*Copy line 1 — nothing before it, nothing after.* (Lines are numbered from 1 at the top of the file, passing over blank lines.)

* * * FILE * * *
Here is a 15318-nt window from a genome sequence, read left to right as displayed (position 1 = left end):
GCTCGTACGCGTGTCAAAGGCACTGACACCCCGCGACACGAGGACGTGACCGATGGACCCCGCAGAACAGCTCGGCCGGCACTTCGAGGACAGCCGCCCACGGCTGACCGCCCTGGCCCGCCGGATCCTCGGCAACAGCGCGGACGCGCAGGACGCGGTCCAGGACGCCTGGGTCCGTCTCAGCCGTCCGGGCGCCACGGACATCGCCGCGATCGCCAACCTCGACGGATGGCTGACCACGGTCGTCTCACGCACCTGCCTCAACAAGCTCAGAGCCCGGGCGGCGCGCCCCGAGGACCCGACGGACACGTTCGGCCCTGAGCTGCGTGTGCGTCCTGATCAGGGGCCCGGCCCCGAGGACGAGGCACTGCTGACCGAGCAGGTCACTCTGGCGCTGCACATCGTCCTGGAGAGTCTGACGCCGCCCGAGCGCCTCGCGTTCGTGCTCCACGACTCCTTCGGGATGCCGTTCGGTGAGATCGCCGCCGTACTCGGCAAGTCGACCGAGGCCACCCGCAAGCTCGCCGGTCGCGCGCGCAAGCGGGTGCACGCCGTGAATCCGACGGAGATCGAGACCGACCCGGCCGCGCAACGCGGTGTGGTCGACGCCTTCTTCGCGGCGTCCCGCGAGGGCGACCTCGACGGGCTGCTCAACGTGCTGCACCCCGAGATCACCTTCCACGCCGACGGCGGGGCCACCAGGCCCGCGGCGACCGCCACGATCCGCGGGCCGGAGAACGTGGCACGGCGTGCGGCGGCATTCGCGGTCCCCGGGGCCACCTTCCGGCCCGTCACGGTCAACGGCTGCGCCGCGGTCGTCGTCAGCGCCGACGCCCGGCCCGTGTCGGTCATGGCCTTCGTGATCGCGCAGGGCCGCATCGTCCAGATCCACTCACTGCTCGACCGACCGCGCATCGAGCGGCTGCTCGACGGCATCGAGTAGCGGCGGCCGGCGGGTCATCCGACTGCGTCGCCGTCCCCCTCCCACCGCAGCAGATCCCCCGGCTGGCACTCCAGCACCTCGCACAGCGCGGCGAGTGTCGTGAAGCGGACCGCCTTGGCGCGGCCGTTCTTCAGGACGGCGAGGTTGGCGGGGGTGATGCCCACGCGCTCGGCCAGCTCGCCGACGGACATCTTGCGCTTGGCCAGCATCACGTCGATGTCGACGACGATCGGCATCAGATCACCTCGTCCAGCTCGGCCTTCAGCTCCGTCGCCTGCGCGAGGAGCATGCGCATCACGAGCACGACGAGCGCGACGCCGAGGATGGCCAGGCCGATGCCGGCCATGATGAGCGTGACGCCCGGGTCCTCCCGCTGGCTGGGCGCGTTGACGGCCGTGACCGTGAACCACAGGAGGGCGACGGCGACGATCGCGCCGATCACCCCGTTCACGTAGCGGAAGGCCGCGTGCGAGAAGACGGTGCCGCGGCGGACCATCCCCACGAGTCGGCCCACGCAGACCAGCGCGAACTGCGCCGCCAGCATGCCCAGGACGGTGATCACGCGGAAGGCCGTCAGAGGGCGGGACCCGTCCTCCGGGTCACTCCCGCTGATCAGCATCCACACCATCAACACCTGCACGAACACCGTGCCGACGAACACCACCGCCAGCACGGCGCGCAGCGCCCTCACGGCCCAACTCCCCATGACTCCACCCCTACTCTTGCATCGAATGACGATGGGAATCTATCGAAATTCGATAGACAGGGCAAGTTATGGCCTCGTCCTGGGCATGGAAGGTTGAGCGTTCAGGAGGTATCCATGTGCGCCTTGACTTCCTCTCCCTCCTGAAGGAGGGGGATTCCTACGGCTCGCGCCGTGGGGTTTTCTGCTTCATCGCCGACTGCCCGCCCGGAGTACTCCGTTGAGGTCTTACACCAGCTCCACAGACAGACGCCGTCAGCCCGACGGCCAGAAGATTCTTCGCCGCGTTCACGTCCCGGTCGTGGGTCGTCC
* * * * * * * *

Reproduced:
Here is a 15318-nt window from a genome sequence, read left to right as displayed (position 1 = left end):